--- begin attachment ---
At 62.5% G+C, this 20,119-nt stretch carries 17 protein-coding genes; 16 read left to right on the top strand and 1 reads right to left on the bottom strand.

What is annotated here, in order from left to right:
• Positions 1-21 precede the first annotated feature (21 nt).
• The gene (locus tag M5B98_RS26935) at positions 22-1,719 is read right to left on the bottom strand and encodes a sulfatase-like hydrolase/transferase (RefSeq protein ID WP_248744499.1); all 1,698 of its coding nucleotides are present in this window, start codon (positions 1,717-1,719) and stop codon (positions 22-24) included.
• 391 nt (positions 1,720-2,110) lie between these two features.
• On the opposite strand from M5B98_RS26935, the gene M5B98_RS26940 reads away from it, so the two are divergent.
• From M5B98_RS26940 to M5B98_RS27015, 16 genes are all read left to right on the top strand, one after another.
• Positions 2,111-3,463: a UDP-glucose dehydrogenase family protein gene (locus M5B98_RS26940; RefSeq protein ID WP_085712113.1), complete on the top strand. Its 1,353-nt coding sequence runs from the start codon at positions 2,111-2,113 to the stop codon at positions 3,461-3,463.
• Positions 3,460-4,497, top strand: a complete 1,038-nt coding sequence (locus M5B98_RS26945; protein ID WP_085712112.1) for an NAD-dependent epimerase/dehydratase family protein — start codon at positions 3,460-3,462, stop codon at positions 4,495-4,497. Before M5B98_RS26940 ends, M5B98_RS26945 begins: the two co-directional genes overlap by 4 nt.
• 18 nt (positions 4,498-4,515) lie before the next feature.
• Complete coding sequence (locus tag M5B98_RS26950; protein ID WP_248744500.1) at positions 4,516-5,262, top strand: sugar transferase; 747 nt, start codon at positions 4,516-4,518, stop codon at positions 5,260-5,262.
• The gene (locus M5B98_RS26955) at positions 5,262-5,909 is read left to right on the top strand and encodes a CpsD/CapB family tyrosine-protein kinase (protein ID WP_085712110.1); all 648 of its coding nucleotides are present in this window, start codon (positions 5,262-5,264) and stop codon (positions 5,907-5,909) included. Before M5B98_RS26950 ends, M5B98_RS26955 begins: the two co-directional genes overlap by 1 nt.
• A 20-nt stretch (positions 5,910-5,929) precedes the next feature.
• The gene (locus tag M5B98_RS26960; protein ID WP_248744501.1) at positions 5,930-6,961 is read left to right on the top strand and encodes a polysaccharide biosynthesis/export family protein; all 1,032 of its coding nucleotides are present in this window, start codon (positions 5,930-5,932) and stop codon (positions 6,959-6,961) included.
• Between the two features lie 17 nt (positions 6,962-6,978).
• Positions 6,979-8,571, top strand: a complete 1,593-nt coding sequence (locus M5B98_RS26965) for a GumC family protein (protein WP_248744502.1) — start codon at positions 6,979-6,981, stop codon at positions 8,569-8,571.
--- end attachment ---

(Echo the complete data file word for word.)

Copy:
At 62.5% G+C, this 20,119-nt stretch carries 17 protein-coding genes; 16 read left to right on the top strand and 1 reads right to left on the bottom strand.

What is annotated here, in order from left to right:
• Positions 1-21 precede the first annotated feature (21 nt).
• The gene (locus tag M5B98_RS26935) at positions 22-1,719 is read right to left on the bottom strand and encodes a sulfatase-like hydrolase/transferase (RefSeq protein ID WP_248744499.1); all 1,698 of its coding nucleotides are present in this window, start codon (positions 1,717-1,719) and stop codon (positions 22-24) included.
• 391 nt (positions 1,720-2,110) lie between these two features.
• On the opposite strand from M5B98_RS26935, the gene M5B98_RS26940 reads away from it, so the two are divergent.
• From M5B98_RS26940 to M5B98_RS27015, 16 genes are all read left to right on the top strand, one after another.
• Positions 2,111-3,463: a UDP-glucose dehydrogenase family protein gene (locus M5B98_RS26940; RefSeq protein ID WP_085712113.1), complete on the top strand. Its 1,353-nt coding sequence runs from the start codon at positions 2,111-2,113 to the stop codon at positions 3,461-3,463.
• Positions 3,460-4,497, top strand: a complete 1,038-nt coding sequence (locus M5B98_RS26945; protein ID WP_085712112.1) for an NAD-dependent epimerase/dehydratase family protein — start codon at positions 3,460-3,462, stop codon at positions 4,495-4,497. Before M5B98_RS26940 ends, M5B98_RS26945 begins: the two co-directional genes overlap by 4 nt.
• 18 nt (positions 4,498-4,515) lie before the next feature.
• Complete coding sequence (locus tag M5B98_RS26950; protein ID WP_248744500.1) at positions 4,516-5,262, top strand: sugar transferase; 747 nt, start codon at positions 4,516-4,518, stop codon at positions 5,260-5,262.
• The gene (locus M5B98_RS26955) at positions 5,262-5,909 is read left to right on the top strand and encodes a CpsD/CapB family tyrosine-protein kinase (protein ID WP_085712110.1); all 648 of its coding nucleotides are present in this window, start codon (positions 5,262-5,264) and stop codon (positions 5,907-5,909) included. Before M5B98_RS26950 ends, M5B98_RS26955 begins: the two co-directional genes overlap by 1 nt.
• A 20-nt stretch (positions 5,910-5,929) precedes the next feature.
• The gene (locus tag M5B98_RS26960; protein ID WP_248744501.1) at positions 5,930-6,961 is read left to right on the top strand and encodes a polysaccharide biosynthesis/export family protein; all 1,032 of its coding nucleotides are present in this window, start codon (positions 5,930-5,932) and stop codon (positions 6,959-6,961) included.
• Between the two features lie 17 nt (positions 6,962-6,978).
• Positions 6,979-8,571, top strand: a complete 1,593-nt coding sequence (locus M5B98_RS26965) for a GumC family protein (protein WP_248744502.1) — start codon at positions 6,979-6,981, stop codon at positions 8,569-8,571.